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Cincinnati Art Museum's Van Gogh exhibition brings guests Into the Undergrowth

Vincent van Gogh (1853–1890), Undergrowth with Two Figures (detail), 1890, oil on canvas, Bequest of Mary E. Johnston, 1967.1430.

CINCINNATI, OH.- Centered on Vincent van Gogh’s Undergrowth with Two Figures, the Cincinnati Art Museum’s new exhibition, Van Gogh: Into the Undergrowth, takes visitors up close with celebrated woodland landscapes from October 15, 2016–January 8, 2017. This exhibition—presented only at the Cincinnati Art Museum—brings an important group of artworks on loan from around the world together for the first time. Exploring the works of the Post-Impressionist painter Vincent van Gogh and his contemporaries, the exhibition traces the evolution of the Dutch artist’s love of the natural world, powers of observation and mastery of detail through this special group of landscape paintings spanning his career. This exhibition is the first to take a close look at Van Gogh’s poetic depictions of the forest floor, known as sous-bois, the French term for “undergrowth.” These odes to nature were a reaction to the ... More

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An unprecedented, international-loan exhibition of works by Claude Monet is at the Kimbell Art Museum this fall   Compton Verney exhibits 70 works by Picasso from the collection of Museum Kunstpalast   NOMA unveils 400 years of landscape masterworks in 'Seeing Nature' touring exhibition

Claude Monet, Luncheon on the Grass (Central Panel), c. 18651866. Oil on Canvas, 97 5/8 x 85 3/8 in. (248 x 217 cm) Musée d’Orsay.

FORT WORTH, TX.- This groundbreaking exhibition is the first ever devoted to the young genius of Claude Monet. Monet: The Early Years will feature approximately 60 paintings from the first phase of the artist’s career, from his Normandy debut in 1858 until 1872, when he settled in Argenteuil, on the River Seine near Paris. On the strength of his invention of a highly personal and distinctive mode of painting, the young man positioned himself as an artist to be recognized and to be reckoned with. Monet: The Early Years examines this period in depth, through the greatest examples of his painting—drawn from museums in the United States, Europe and Japan. The exhibition will enrich our understanding of the ways in which Monet’s artistic innovation and personal ambition evolved in tandem. “Although individual masterworks from this decade of work are among the artist’s most famous paintings, there has never been an exhibition focusing exclusively on this period,” ... More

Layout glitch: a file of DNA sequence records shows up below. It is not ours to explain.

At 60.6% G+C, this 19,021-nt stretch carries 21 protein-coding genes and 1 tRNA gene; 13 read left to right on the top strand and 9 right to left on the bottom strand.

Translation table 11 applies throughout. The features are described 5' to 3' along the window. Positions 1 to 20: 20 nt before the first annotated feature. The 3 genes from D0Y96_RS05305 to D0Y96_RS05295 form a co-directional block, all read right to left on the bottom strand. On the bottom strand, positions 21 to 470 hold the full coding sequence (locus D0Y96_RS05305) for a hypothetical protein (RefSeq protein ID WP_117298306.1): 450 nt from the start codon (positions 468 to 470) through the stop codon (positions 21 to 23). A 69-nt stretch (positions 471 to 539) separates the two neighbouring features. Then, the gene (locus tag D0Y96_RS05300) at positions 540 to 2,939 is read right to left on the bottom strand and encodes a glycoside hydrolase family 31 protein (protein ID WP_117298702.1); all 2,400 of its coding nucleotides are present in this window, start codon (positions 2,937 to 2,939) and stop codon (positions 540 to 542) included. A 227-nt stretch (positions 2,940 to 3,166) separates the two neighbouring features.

Pablo Picasso, Head of the Faun, 07.02.1962. Farblinolschnitt, Auflage 19/50. Colour Linocut, Edition 19/50, 64 x 53 cm. Stiftung Museum Kunstpalast, Düsseldorf © Succession Picasso, Foto: Stiftung Museum Kunstpalast, Düsseldorf, Horst Kolberg, ARTOTHEK.

COMPTON VERNEY.- Compton Verney’s captivating new exhibition brings fresh attention to the often overlooked yet brilliantly inventive printmaking career of one of the most influential figures of 20th century art. More than 70 works from the superlative collection of Dusseldorf’s Museum Kunstpalast reveal Picasso’s insatiable curiosity and remarkable ability to exploit the creative possibilities of the medium over a forty year period. The show – which is a touring exhibition of works dating from the 1920s to the 1960s when he was fully engaged in the medium – traces Picasso experiments in various media, including etching, lithography, aquatint and linocut, on a wide variety of subjects, some of them offering a tantalising glimpse into the artist’s personal life. Picasso talked of printmaking as his way of ‘writing fiction’ and this is reflected ... More